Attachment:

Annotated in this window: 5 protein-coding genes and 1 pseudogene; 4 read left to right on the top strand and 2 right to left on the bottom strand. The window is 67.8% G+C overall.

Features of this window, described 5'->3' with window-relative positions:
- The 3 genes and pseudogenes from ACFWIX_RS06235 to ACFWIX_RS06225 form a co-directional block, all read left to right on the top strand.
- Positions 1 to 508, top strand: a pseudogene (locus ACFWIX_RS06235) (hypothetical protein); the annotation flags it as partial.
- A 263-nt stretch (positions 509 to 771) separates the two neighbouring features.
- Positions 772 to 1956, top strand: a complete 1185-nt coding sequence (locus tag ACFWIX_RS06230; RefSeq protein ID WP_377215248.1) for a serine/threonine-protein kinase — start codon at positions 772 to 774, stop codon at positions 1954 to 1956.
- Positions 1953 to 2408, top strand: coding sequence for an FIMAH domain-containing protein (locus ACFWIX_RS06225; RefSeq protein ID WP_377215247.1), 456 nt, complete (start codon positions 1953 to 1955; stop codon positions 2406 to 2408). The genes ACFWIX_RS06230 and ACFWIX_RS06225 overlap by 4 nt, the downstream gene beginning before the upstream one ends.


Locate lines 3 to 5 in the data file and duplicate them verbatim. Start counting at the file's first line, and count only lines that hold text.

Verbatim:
- The 3 genes and pseudogenes from ACFWIX_RS06235 to ACFWIX_RS06225 form a co-directional block, all read left to right on the top strand.
- Positions 1 to 508, top strand: a pseudogene (locus ACFWIX_RS06235) (hypothetical protein); the annotation flags it as partial.
- A 263-nt stretch (positions 509 to 771) separates the two neighbouring features.